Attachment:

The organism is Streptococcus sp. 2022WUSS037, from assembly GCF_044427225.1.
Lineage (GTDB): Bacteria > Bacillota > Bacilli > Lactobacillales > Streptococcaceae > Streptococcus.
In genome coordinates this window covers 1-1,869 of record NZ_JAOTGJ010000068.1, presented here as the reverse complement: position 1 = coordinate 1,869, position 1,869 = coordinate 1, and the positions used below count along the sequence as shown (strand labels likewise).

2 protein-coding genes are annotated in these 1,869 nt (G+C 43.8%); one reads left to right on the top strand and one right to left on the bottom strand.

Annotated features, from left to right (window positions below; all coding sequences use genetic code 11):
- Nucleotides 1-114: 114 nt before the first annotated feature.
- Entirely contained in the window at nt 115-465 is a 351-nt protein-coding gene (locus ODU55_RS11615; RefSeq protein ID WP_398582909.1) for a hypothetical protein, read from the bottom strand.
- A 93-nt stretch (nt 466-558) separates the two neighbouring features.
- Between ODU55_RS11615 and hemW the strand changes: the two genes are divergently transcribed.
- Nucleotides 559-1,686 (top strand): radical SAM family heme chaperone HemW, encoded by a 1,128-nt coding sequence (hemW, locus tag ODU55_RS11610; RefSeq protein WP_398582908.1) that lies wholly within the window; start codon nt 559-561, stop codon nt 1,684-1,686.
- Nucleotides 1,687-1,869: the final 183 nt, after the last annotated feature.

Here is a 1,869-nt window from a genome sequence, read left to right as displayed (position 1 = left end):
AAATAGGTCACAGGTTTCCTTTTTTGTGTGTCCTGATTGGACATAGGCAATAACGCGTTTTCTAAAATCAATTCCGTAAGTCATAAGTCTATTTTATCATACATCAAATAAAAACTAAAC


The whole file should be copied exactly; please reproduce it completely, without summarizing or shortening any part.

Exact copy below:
The organism is Streptococcus sp. 2022WUSS037, from assembly GCF_044427225.1.
Lineage (GTDB): Bacteria > Bacillota > Bacilli > Lactobacillales > Streptococcaceae > Streptococcus.
In genome coordinates this window covers 1-1,869 of record NZ_JAOTGJ010000068.1, presented here as the reverse complement: position 1 = coordinate 1,869, position 1,869 = coordinate 1, and the positions used below count along the sequence as shown (strand labels likewise).

2 protein-coding genes are annotated in these 1,869 nt (G+C 43.8%); one reads left to right on the top strand and one right to left on the bottom strand.

Annotated features, from left to right (window positions below; all coding sequences use genetic code 11):
- Nucleotides 1-114: 114 nt before the first annotated feature.
- Entirely contained in the window at nt 115-465 is a 351-nt protein-coding gene (locus ODU55_RS11615; RefSeq protein ID WP_398582909.1) for a hypothetical protein, read from the bottom strand.
- A 93-nt stretch (nt 466-558) separates the two neighbouring features.
- Between ODU55_RS11615 and hemW the strand changes: the two genes are divergently transcribed.
- Nucleotides 559-1,686 (top strand): radical SAM family heme chaperone HemW, encoded by a 1,128-nt coding sequence (hemW, locus tag ODU55_RS11610; RefSeq protein WP_398582908.1) that lies wholly within the window; start codon nt 559-561, stop codon nt 1,684-1,686.
- Nucleotides 1,687-1,869: the final 183 nt, after the last annotated feature.

Here is a 1,869-nt window from a genome sequence, read left to right as displayed (position 1 = left end):
AAATAGGTCACAGGTTTCCTTTTTTGTGTGTCCTGATTGGACATAGGCAATAACGCGTTTTCTAAAATCAATTCCGTAAGTCATAAGTCTATTTTATCATACATCAAATAAAAACTAAAC